Editor’s Note: It’s easy to see why New Yorkers might be upset by the idea of Muslims building a mosque near the site of the World Trade Center disaster. As I see it, the urge to do so shows either a sincere desire to make amends, coupled with an incredibly tin ear toward Americans’ sensibilities, or it shows some triumphalist Islamic militancy about putting a shrine on the site of a victory (like the Dome of the Rock in Jerusalem and countless other mosques that have been built on the holy sites of defeated infidels throughout the world). Either way, they shouldn’t have decided to build it there, but that doesn’t change the fact that we can’t stop them and we shouldn’t try ... because that would compromise our values, and preserving our values should trump any urge to behave as our enemies behave. The Golden Rule does not say, “Do unto others as others have done to you.”
Do Unto Others ... To Show We’re Not Like Others
One picture of George W. Bush making the rounds on the Net sports the caption, “Miss me yet?” Recent Muslim bashing from conservatives like Newt Gingrich, Sarah Palin and Rep. Peter King (R-NY) makes me a bit nostalgic for the former president’s judicious handling of relations with the Islamic world.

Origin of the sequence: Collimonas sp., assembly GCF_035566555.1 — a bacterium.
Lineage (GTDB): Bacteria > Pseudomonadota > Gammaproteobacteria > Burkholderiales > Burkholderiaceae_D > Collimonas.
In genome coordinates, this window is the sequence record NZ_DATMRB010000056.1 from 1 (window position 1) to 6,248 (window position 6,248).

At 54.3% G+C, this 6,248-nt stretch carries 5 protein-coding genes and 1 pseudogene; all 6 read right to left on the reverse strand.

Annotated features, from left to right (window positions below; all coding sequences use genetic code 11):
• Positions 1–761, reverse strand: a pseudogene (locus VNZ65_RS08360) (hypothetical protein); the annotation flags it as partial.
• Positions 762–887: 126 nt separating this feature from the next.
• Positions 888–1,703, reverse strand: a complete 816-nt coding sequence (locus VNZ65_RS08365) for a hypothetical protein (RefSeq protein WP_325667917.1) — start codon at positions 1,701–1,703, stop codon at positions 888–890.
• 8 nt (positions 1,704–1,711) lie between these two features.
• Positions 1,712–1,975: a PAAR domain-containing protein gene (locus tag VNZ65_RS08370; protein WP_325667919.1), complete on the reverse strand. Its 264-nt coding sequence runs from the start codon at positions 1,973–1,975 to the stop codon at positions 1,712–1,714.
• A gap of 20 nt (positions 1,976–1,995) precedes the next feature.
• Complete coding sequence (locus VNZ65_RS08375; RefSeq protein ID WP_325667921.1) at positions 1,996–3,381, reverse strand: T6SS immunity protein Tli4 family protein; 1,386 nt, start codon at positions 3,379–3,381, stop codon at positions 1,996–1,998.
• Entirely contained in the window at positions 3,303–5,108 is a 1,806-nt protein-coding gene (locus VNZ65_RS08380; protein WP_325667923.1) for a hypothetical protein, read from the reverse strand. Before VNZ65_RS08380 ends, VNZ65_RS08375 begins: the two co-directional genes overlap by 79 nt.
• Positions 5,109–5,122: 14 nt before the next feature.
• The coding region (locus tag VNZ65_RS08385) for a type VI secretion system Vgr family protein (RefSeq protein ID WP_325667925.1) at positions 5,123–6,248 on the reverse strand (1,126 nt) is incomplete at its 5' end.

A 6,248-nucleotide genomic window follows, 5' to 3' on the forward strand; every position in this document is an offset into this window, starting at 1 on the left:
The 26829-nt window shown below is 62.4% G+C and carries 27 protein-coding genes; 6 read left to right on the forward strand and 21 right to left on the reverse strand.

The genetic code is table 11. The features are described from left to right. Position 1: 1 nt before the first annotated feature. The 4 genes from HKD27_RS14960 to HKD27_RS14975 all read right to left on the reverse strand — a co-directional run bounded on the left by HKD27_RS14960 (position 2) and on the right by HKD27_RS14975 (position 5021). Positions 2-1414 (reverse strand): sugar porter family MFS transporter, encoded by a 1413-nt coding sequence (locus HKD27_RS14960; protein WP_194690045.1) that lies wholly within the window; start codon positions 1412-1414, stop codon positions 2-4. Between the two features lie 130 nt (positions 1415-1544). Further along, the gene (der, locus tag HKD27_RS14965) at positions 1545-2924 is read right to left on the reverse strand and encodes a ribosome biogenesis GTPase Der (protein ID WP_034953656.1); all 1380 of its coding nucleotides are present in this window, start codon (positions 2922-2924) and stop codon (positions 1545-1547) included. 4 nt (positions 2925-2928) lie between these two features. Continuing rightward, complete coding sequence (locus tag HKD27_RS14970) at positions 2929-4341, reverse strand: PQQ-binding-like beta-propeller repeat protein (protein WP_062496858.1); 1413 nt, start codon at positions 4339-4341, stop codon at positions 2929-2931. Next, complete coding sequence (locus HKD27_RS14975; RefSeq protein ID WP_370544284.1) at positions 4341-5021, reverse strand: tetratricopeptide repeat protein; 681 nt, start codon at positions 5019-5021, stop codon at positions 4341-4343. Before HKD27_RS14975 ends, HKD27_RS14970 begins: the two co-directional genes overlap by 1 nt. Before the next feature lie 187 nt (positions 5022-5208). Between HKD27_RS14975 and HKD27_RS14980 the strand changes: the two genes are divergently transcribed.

At its heart, terrorism’s aim is to frighten us into abandoning our values. They can’t kill us all, but militant Islamists fantasize about global Muslim domination, which they call “the Caliphate.” The goal of fanatics of any faith is to force their beliefs on unbelievers, and to compel the infidels to adopt their outlook.
Congressman King’s attacks on the proposed Ground Zero mosque reflect the progress the fanatics have made. To use a phrase heard often in the aftermath of 9/11, “the terrorists win” when they scare us into abandoning our values and behaving like they do.
It’s understandable that many Americans see a mosque at Ground Zero as a slap in the face. Many blame — and not without some reason — Islam itself for this tragedy. After all, the one thing all 19 terrorists shared was a militant devotion to Allah.
However, you can’t discriminate against an entire religion for the actions of one group. Would we prevent Catholics from building churches near grammar schools, because priests have a history of molesting children? The First Amendment requires that each religion be treated equally. And this is a free country where you can’t stop people from building on land they legally own.
For their part, New Yorkers have every right to protest construction at this site, but they can’t expect their government to block it without legal justification. Polls show two-thirds of Americans consider the mosque inappropriate, but two-thirds also believe the Muslims have the right to build it. This innate sense of fair play demonstrates how little Americans have in common with the Jihadists who destroyed the World Trade Center.
We should take pride in our support for the freedom of all religions, including those we find distasteful, because we believe in our Constitution. It’s not jingoistic for Americans to say to the rest of the world that democracy is superior to theocracy and tolerance is better than religious bigotry and sectarian tyranny.
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